In D&J Grant v HMRC  UKFTT 0442 (TC), the First Tier Tribunal (“FTT”) has held that a taxpayer is not entitled to recover input tax on payments for goods that were never delivered because legal ownership did not pass and there has been no supply for VAT purposes.
D&J Grant (“D&JG”), a husband and wife farming business, ordered two wind turbines from a UK supplier. The contract provided for payment of a 30 per cent deposit (plus VAT) up front and a 40 per cent deposit (plus VAT) upon manufacture, with the balance being payable upon delivery. The contract further provided that the wind turbines remained the property of the seller until the entire contract price had been paid.
D&JG paid the two deposits and received VAT invoices for these amounts. The supplier subsequently went into administration and the wind turbines were never delivered. HMRC disallowed D&JG's claim for input tax of £93,800 in respect of the two deposits on the basis that no supply had taken place.
The FTT held that the wind turbines were not supplied to D&JG. Only 70 per cent of the purchase price had been paid and, according to the terms of the contract, legal title to the wind turbines had not passed. On this basis there was no supply for VAT purposes.
The tribunal made a strict interpretation of the definition of "input tax" in s.24(1) of VATA 1994 and held that, if there is no supply of either goods or services, no input tax can be claimed, even if a business has paid for the items in question.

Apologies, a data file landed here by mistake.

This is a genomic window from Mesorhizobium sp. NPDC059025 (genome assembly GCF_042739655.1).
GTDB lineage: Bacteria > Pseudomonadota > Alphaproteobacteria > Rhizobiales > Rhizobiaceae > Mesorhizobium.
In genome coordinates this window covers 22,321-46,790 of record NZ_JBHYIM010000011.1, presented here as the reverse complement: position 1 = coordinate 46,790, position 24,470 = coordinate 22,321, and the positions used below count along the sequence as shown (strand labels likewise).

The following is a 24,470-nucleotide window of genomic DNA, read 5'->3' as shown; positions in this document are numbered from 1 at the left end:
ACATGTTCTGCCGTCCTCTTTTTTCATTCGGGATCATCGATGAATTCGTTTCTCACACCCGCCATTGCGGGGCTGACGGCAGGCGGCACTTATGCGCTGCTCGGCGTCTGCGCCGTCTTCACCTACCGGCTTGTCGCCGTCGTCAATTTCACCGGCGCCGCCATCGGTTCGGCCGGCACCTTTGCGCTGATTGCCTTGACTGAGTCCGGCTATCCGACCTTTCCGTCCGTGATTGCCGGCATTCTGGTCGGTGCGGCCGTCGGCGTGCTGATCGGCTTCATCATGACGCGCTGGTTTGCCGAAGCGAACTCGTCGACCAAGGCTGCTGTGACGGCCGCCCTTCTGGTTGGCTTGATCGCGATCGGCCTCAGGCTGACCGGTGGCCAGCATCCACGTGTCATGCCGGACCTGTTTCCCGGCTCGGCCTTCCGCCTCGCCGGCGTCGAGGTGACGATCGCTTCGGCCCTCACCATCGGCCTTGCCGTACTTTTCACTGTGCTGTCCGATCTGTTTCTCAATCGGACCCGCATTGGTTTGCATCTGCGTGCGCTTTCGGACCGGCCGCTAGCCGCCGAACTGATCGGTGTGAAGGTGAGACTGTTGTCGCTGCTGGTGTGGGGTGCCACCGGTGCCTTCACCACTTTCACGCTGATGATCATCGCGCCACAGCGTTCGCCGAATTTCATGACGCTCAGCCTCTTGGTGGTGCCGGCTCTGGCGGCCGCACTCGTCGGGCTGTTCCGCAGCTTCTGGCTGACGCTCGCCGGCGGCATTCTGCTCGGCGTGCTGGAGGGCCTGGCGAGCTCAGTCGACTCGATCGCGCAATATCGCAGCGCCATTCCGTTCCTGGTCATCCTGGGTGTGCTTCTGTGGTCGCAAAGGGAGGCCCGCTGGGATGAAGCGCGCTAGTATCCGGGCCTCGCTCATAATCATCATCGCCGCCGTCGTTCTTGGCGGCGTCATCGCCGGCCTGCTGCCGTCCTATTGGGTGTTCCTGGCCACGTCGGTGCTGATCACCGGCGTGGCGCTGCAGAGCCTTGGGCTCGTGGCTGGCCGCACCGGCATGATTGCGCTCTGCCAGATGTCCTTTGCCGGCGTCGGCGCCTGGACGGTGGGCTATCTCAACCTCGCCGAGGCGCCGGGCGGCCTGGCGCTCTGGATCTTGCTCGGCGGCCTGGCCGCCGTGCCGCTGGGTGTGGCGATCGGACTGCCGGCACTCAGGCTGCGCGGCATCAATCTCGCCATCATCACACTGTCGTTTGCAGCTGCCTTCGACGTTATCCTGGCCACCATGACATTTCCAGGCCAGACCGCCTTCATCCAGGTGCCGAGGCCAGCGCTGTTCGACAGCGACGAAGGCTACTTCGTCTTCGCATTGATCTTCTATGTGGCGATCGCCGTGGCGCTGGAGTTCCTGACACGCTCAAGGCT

The issue of fraud was raised by D&JG because it appeared that the supplier had not passed the deposits on to the manufacturer of the wind turbines to start the manufacturing process. The FTT considered whether these circumstances came within the rulings set down in the cases of Kittel & Belgian State  STC 1537 and Bonik EOD  STC 773, which confirmed that a business should not be liable to VAT as a result of a transaction if fraud was involved, provided the customer had no knowledge of the offence being committed by the seller. The Tribunal could not find any evidence that this was an act of fraud. Therefore, they could not see any basis on which the judgement of Kittel and Bonik could apply in circumstances where there was no supply.
The FTT acknowledged that the decision to deny input tax recovery was "a harsh burden for D&JG to accept" and that the circumstances relating to lack of delivery were unfortunate. However, the contract that D&JG signed was quite clear about the delivery and transfer of title being dependent on 100 per cent of the payments being made and, as HMRC had said, this was an unfortunate case of "buyer beware" (from the Latin, caveat emptor).
It is worth noting that the supplier was correct to charge VAT to D&JG because the receipt of the partial payments created a tax point, even though no supply had taken place. There is therefore a tension in situations such as this between the obligations of the seller to charge VAT on any partial payments, and the risk that the buyer may not be able to recover input tax if the supply does not take place.
It is important for buyers to be mindful of the potential for the recovery of input tax to be denied where sums are paid without title passing. Buyers and their advisors should carefully consider the terms of their contracts.